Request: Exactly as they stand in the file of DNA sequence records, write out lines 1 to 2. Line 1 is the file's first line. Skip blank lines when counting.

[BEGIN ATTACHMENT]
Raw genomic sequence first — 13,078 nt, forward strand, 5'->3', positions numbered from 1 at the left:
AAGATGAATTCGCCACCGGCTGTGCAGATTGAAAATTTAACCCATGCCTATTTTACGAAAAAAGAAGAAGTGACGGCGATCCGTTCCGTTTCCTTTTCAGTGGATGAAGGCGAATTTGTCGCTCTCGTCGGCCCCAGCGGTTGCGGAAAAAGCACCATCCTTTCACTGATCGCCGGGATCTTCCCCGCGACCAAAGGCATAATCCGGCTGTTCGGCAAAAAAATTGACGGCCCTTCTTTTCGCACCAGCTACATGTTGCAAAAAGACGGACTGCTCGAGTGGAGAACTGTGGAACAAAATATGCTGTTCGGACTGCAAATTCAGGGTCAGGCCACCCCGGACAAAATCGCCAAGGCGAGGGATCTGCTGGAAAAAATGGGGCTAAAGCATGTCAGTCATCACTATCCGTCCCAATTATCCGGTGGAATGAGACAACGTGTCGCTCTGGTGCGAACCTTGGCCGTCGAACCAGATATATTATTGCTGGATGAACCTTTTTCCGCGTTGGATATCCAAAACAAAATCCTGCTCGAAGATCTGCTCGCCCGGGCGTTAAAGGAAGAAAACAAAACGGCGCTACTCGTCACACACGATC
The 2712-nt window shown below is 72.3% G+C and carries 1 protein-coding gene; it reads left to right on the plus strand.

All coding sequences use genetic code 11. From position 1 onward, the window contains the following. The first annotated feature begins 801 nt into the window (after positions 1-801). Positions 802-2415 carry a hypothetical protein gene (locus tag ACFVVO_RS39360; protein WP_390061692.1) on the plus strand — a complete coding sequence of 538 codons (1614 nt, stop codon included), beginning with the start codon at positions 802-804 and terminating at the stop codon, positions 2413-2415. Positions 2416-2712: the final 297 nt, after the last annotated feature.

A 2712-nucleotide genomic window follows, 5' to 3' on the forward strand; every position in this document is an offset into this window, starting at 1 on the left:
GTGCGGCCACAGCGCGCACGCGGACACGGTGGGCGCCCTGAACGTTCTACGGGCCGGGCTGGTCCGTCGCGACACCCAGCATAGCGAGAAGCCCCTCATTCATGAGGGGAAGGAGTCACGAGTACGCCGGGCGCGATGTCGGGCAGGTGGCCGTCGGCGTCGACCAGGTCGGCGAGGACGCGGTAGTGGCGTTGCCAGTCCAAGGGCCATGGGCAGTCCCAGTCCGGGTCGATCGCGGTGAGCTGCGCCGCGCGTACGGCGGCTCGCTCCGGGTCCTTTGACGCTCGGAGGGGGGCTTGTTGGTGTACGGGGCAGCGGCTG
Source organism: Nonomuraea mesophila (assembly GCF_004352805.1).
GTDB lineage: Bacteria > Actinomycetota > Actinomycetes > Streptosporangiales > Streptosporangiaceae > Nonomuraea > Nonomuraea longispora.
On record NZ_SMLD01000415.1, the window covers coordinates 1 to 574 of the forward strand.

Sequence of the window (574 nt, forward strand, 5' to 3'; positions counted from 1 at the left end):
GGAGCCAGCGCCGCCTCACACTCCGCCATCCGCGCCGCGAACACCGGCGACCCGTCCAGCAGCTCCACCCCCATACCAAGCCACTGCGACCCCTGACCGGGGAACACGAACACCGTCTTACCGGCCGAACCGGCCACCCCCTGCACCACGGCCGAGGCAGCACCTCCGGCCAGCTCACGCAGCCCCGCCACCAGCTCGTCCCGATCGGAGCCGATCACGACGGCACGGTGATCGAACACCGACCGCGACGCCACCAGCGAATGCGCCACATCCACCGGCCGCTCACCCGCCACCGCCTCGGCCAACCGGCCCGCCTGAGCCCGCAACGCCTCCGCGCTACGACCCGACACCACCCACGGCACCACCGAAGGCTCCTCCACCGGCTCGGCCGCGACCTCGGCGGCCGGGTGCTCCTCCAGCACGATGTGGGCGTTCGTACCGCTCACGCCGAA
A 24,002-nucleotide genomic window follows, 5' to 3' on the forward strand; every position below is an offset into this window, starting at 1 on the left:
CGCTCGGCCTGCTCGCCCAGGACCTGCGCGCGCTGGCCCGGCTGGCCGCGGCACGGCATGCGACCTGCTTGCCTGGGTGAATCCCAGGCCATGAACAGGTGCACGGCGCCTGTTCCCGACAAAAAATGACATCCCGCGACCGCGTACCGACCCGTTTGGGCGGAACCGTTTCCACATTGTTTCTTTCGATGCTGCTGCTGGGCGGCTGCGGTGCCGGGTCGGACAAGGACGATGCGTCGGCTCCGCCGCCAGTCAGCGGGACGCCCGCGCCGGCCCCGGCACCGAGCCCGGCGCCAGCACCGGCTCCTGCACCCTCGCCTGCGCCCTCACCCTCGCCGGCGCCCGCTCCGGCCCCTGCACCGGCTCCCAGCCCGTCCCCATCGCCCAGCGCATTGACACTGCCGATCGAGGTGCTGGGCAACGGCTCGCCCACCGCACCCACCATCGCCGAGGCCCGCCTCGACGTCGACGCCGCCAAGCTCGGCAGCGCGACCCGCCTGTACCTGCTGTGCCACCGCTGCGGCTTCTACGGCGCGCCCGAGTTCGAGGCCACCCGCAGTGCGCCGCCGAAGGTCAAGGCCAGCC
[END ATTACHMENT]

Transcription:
Raw genomic sequence first — 13,078 nt, forward strand, 5'->3', positions numbered from 1 at the left:
AAGATGAATTCGCCACCGGCTGTGCAGATTGAAAATTTAACCCATGCCTATTTTACGAAAAAAGAAGAAGTGACGGCGATCCGTTCCGTTTCCTTTTCAGTGGATGAAGGCGAATTTGTCGCTCTCGTCGGCCCCAGCGGTTGCGGAAAAAGCACCATCCTTTCACTGATCGCCGGGATCTTCCCCGCGACCAAAGGCATAATCCGGCTGTTCGGCAAAAAAATTGACGGCCCTTCTTTTCGCACCAGCTACATGTTGCAAAAAGACGGACTGCTCGAGTGGAGAACTGTGGAACAAAATATGCTGTTCGGACTGCAAATTCAGGGTCAGGCCACCCCGGACAAAATCGCCAAGGCGAGGGATCTGCTGGAAAAAATGGGGCTAAAGCATGTCAGTCATCACTATCCGTCCCAATTATCCGGTGGAATGAGACAACGTGTCGCTCTGGTGCGAACCTTGGCCGTCGAACCAGATATATTATTGCTGGATGAACCTTTTTCCGCGTTGGATATCCAAAACAAAATCCTGCTCGAAGATCTGCTCGCCCGGGCGTTAAAGGAAGAAAACAAAACGGCGCTACTCGTCACACACGATC